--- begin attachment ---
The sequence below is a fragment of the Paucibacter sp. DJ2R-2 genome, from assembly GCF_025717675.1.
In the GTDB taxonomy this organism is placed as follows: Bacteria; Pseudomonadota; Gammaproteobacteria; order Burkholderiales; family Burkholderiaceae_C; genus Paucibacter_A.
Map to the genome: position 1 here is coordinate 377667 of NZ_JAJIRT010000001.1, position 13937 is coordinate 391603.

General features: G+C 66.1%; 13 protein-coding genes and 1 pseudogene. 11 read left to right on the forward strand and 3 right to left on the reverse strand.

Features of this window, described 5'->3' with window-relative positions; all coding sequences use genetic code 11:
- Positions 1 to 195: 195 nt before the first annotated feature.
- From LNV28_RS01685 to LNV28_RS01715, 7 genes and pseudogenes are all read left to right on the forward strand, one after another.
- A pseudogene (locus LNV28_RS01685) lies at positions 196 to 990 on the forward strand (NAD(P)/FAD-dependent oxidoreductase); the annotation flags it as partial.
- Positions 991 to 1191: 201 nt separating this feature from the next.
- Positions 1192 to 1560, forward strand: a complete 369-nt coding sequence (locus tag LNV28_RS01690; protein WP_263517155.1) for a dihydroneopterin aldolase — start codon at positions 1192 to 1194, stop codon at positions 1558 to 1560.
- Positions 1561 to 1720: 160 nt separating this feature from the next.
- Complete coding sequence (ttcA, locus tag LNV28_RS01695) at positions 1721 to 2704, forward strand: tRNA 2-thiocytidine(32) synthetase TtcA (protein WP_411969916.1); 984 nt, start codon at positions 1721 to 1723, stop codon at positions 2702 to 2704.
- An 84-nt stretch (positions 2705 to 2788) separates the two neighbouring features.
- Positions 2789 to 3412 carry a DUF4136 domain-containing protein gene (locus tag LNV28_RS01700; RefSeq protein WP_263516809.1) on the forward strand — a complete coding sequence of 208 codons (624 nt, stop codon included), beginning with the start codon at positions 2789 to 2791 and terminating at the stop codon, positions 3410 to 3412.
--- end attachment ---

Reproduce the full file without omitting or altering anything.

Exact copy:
The sequence below is a fragment of the Paucibacter sp. DJ2R-2 genome, from assembly GCF_025717675.1.
In the GTDB taxonomy this organism is placed as follows: Bacteria; Pseudomonadota; Gammaproteobacteria; order Burkholderiales; family Burkholderiaceae_C; genus Paucibacter_A.
Map to the genome: position 1 here is coordinate 377667 of NZ_JAJIRT010000001.1, position 13937 is coordinate 391603.

General features: G+C 66.1%; 13 protein-coding genes and 1 pseudogene. 11 read left to right on the forward strand and 3 right to left on the reverse strand.

Features of this window, described 5'->3' with window-relative positions; all coding sequences use genetic code 11:
- Positions 1 to 195: 195 nt before the first annotated feature.
- From LNV28_RS01685 to LNV28_RS01715, 7 genes and pseudogenes are all read left to right on the forward strand, one after another.
- A pseudogene (locus LNV28_RS01685) lies at positions 196 to 990 on the forward strand (NAD(P)/FAD-dependent oxidoreductase); the annotation flags it as partial.
- Positions 991 to 1191: 201 nt separating this feature from the next.
- Positions 1192 to 1560, forward strand: a complete 369-nt coding sequence (locus tag LNV28_RS01690; protein WP_263517155.1) for a dihydroneopterin aldolase — start codon at positions 1192 to 1194, stop codon at positions 1558 to 1560.
- Positions 1561 to 1720: 160 nt separating this feature from the next.
- Complete coding sequence (ttcA, locus tag LNV28_RS01695) at positions 1721 to 2704, forward strand: tRNA 2-thiocytidine(32) synthetase TtcA (protein WP_411969916.1); 984 nt, start codon at positions 1721 to 1723, stop codon at positions 2702 to 2704.
- An 84-nt stretch (positions 2705 to 2788) separates the two neighbouring features.
- Positions 2789 to 3412 carry a DUF4136 domain-containing protein gene (locus tag LNV28_RS01700; RefSeq protein WP_263516809.1) on the forward strand — a complete coding sequence of 208 codons (624 nt, stop codon included), beginning with the start codon at positions 2789 to 2791 and terminating at the stop codon, positions 3410 to 3412.